The growth in open banking and B2B buy now, pay later (BNPL) is making it easier than ever for sole traders and other small and mid-sized businesses to access credit, while also giving lenders more certainty about their creditworthiness. Speaking at the recent AltFi BNPL forum in a panel titled ‘How Open Banking and BNPL Are Working Hand in Hand’, Hokodo’s VP of Operations and People, Sania Kudaibergen, discussed how Hokodo is using open banking to make better lending decisions, the broader challenges of data sharing in the B2B world and how technology advancements could change how businesses use open banking data in the future.
Here are three key things we learned from the panel.
1. Open banking data is boosting credit access
While trade credit is a well-established form of borrowing for large corporations, many other businesses have traditionally struggled to access the market because they are too small to have a credit score or too young to have built up a reliable credit history, says Sania. By combining B2B BNPL financing with open banking data, small and medium-sized businesses that were previously ineligible are now able to access short-term credit, while those that had restrictive credit limits are now able to borrow in greater size.
“For us, as the provider of the credit, it helps to conduct more accurate credit risk assessments, as well as fraud risk assessments, so that we’re more confident in giving, for example, a higher credit limit to a business,” says Sania.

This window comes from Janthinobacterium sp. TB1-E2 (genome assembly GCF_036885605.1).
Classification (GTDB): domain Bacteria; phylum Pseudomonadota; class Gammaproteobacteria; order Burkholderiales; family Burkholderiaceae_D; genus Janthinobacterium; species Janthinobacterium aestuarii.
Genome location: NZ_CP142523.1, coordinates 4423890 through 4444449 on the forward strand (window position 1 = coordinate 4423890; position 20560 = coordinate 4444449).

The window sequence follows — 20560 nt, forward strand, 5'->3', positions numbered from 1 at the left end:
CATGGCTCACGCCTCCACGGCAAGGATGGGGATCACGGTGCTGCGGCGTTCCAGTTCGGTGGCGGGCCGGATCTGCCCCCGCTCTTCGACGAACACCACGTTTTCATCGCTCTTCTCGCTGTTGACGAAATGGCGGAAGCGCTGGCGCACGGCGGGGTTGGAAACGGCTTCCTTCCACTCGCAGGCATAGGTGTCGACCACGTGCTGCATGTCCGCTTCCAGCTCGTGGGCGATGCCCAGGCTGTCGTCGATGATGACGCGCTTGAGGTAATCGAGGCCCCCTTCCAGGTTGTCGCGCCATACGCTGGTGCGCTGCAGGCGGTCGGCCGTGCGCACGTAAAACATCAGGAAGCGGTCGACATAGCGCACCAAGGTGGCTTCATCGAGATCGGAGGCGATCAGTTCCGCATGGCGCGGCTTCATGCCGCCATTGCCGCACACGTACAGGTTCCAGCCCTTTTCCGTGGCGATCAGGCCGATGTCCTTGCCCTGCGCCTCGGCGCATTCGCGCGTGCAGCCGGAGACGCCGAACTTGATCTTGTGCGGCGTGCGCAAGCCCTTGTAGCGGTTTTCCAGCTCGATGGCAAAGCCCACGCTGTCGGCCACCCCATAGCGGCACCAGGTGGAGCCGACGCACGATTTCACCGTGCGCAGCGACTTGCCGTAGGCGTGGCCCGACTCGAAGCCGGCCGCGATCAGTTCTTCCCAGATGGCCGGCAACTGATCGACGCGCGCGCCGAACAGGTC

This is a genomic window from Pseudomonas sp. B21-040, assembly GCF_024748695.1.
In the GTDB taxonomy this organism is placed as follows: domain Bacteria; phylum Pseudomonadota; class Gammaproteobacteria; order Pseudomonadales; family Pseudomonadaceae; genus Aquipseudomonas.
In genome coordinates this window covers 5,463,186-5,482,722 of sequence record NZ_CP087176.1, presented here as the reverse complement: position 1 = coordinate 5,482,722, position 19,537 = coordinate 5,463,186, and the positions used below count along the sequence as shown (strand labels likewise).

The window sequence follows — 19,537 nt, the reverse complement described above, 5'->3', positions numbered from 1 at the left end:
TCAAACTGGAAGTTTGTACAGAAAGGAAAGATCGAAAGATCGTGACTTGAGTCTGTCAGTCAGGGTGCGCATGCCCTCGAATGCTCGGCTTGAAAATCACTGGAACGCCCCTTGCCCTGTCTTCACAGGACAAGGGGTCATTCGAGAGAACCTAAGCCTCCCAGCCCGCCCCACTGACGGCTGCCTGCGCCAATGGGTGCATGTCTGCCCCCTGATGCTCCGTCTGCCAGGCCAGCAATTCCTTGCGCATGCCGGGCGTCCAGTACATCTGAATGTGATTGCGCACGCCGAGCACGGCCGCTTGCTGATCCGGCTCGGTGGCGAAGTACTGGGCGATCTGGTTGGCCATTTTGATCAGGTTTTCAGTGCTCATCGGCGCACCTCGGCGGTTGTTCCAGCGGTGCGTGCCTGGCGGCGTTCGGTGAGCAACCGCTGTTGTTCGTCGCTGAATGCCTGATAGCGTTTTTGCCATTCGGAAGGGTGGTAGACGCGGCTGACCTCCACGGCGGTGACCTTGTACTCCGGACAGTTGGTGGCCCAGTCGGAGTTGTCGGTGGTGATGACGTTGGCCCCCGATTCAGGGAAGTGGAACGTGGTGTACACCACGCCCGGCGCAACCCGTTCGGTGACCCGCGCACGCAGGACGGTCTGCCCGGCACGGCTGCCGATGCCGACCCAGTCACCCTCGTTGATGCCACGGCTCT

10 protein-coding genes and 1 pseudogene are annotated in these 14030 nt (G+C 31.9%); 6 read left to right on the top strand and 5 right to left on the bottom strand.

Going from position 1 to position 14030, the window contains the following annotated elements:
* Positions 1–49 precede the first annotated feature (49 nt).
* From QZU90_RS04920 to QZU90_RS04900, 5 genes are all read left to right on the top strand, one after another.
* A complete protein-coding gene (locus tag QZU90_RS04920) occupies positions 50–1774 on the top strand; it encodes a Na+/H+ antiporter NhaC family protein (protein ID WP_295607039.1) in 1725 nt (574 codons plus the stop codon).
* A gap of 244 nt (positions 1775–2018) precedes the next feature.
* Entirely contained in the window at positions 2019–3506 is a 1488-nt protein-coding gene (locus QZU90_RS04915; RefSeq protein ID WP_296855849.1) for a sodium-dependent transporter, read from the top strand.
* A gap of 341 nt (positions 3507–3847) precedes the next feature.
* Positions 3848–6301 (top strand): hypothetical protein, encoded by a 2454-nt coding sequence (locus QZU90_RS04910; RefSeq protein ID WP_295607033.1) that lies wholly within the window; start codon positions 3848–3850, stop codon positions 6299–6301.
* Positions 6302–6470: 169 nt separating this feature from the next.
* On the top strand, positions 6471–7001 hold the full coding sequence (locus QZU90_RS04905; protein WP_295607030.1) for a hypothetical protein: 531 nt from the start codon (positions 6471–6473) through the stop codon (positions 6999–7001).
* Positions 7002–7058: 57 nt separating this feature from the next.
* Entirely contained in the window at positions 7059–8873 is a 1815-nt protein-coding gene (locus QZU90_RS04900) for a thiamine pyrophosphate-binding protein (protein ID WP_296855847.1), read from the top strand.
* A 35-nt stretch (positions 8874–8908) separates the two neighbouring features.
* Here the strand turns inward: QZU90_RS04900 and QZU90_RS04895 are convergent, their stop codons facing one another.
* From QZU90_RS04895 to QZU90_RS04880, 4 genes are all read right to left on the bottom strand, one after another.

2. Business account data poses challenges
Open banking in the B2B world is lagging behind the consumer market, in part because there are more challenges when it comes to sharing business data, Sania says. First, some businesses have more than one bank account, which means providers must integrate into all of those accounts (and some banks may not have the same level of connectivity as others). Second, many businesses operate in multiple countries, where some may have stricter rules on data sharing. By contrast, most consumers typically only have one bank account and usually just live in one country.
Another challenge is converting the raw data into usable information. Categorising transactions, for example, is harder for businesses because it will often depend on the context of the transaction, Sania says. “There’s potentially less accurate categorisation available from existing open banking providers because a lot of times the data is trained on consumer data, rather than business account data,” she explains. Some businesses may also be reluctant to share their banking data, particularly in countries where the concept of sharing data digitally via an API is less developed, Sania adds.
3. Open banking holds a lot of potential for B2B lending
Artificial intelligence and machine learning tech could potentially be used with open banking data in the future by amassing large quantities of transactional data and then training the algorithm to more accurately tag transactions. “You could teach it what each transaction is and then also the context—if it is this type of company in this type of industry, then this transaction should be classified as X,” says Sania. “That would be a very useful application because you could potentially speed up the whole process of making the data useful and be able to generate insights from it and to feed it into your risk models.”
Open banking is also still in its infancy—in the next phase of open banking, it may be possible to use a customer’s data to improve credit monitoring. That would allow credit risk assessments to be updated on a much more frequent basis using fresh data and well ahead of companies filing their official accounts, Sania says.
Want to learn more? Watch a replay of the full panel on the AltFi website.